Boron-doped Porous Carbon
A unique method for creating boron-doped porous carbon through direct carbonization used a boron-based covalent framework (COF-5). Boron oxides formed during COF-5’s carbonization could be easily removed by water treatment, which gives boron-doped porous carbon. The carbon matrix was then successfully incorporated with boron atoms.
Supercapacitor electrodes made from the fabricated boron-doped carbon had a specific capacitance value of 15.3 mFc -2 at forty mAg -1. When the current density is the same as the traditional activated carbon electrode (6.9 mFc-2), this electrode has twice the value. Supercapacitors made from boron-doped boron showed 72% retention of capacitance after 10000 charge/discharge cycles. The new multifunctional, boron-doped COF carbon materials can be used as energy storage devices.
Boron-doped Porous Graphene
Heteroatom-doped graphene has been extensively studied for its potential as an active electrode in the energy storage device. Research shows that boron-doped porous graphene can be made in ambient air using a simple laser induction process from boric acids containing a polyimide sheet. At the same time, active electrodes can be patterned for flexible micro-supercapacitors. The highest areal capacitance for as-prepared devices is 16.5 mF/cm 2, 3 times more than non-doped, and a 5-10% increase in energy density at different power densities. This device’s remarkable cyclability and mechanical flexibility are well-maintained. This laser-induced graphene boron-doped material is a great candidate for future microelectronics.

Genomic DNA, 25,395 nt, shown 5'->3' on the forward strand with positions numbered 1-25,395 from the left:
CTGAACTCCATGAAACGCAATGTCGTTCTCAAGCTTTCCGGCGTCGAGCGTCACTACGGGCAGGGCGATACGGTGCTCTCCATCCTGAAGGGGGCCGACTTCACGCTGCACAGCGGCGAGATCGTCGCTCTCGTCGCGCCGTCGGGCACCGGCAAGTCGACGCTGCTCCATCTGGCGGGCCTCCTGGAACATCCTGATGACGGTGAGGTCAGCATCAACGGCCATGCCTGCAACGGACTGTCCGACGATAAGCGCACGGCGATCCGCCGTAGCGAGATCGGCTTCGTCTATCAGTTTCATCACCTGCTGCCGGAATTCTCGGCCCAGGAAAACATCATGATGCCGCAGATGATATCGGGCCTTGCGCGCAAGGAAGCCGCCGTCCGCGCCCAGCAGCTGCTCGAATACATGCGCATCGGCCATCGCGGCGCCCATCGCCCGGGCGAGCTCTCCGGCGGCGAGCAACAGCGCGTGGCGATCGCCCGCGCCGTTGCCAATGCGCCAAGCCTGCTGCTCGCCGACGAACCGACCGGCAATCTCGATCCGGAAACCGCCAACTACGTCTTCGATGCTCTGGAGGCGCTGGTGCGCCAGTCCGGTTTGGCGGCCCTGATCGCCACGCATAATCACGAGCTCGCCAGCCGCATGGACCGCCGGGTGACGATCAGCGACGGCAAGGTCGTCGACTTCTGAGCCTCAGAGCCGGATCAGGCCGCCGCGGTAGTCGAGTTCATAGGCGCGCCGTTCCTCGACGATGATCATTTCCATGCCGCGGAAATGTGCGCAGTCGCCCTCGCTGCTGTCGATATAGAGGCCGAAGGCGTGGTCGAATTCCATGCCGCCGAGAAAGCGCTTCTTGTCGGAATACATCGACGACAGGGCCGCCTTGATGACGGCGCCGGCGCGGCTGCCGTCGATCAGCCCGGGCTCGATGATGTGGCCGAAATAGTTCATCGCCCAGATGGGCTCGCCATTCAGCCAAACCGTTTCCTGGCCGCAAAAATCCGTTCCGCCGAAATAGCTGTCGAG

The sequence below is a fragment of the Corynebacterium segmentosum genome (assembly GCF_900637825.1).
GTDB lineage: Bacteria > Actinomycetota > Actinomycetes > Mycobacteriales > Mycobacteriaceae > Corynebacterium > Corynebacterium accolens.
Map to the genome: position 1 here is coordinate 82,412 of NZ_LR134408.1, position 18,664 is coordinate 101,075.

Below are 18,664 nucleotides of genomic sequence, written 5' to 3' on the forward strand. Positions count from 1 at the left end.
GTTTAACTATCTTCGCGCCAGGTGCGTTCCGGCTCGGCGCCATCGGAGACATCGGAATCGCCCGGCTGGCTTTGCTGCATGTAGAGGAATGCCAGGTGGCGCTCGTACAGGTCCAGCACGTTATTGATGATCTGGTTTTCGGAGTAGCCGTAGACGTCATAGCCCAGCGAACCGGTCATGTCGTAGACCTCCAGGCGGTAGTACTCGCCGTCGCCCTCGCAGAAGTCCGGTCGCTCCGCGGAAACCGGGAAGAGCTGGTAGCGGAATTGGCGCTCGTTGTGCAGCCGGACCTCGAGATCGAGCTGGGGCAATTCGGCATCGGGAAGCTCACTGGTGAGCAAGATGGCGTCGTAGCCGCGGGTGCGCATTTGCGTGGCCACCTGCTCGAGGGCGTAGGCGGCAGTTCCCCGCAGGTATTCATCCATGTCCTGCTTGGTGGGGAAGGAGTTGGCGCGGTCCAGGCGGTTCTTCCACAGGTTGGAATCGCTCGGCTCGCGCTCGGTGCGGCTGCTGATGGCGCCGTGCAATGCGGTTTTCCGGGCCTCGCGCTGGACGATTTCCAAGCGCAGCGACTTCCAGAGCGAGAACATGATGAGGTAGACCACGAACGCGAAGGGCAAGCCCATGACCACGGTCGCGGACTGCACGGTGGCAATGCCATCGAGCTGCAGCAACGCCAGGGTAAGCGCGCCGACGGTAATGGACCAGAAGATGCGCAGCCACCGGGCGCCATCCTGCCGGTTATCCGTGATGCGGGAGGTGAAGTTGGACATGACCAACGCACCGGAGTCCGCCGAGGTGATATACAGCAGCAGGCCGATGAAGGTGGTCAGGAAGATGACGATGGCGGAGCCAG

Heteroatom doping carbon nanostructured materials are one way to increase the energy storage of supercapacitors. Graphene oxide was produced by heating under an argon atmosphere at 500°C. Boron-doped graphene sheets were prepared using hydrothermal (HB) and boric acid (H 3BO 3). From X-ray photoelectron (XPS) studies, the atomic doping level for boron was determined as 2.56%.
Boron Doped Graphene Nanosheets For Supercapacitor Applications
Heteroatom doping carbon nanostructured materials are one way to increase the energy storage of supercapacitors. Graphene oxide was produced by heating under an argon atmosphere at 500°C. Boron-doped graphene sheets were prepared using hydrothermal (HB) and boric acid (H 3BO 3). From X-ray photoelectron (XPS) studies, the atomic doping level for boron was determined as 2.56%. The electric double-layer capacitance behavior of HB-GNS and T-GNS graphene nanosheets thermally reduced (CV) in Cyclic Voltammetry’s electrochemical analysis (ECA) shows the thermally reduced graphene (T-GNS).
At the same time, HB-GNS has an electronic analysis (E-AL). T-GNS had a specific capacitance value of 53 F/g (1A/g), while the HB-GNS electrode had a maximum specific capacitance (maximum specific capacitance) of 113 F/g (1A/g). The electrochemical impedance measurements show that HB-GNS has a lower Rct value than T-GNS. The specific capacitance of TGNS is twice as high as HB-GNS’s boron doping. These results indicate that HB-GNS has superior electrochemical performance due to boron doping of graphene nanosheets, high-energy storage electrode materials used for supercapacitors.
Advantages of Boron Microsupercapacitors
In conclusion, Boron Microsupercapacitors have high energy density and can withstand harsh environments such as high temperature or electromagnetic interference much better than silicon-based micro capacitors.
Conventional capacitors cannot store energy efficiently and thus do not function well in high-frequency systems (30 MHz) that must discharge quickly. Conversely, boron micro-supercapacitors can store and discharge much faster than conventional electrolytic capacitors, making them a suitable replacement.
With their high breakdown voltage and increased capacitance, these micro-supercapacitors are the next step in microelectronic innovation. In general, innovations are mainly driven forward by the research program Technologies for Smart Systems, in close cooperation with Materials for Micro- and Nanoelectronics.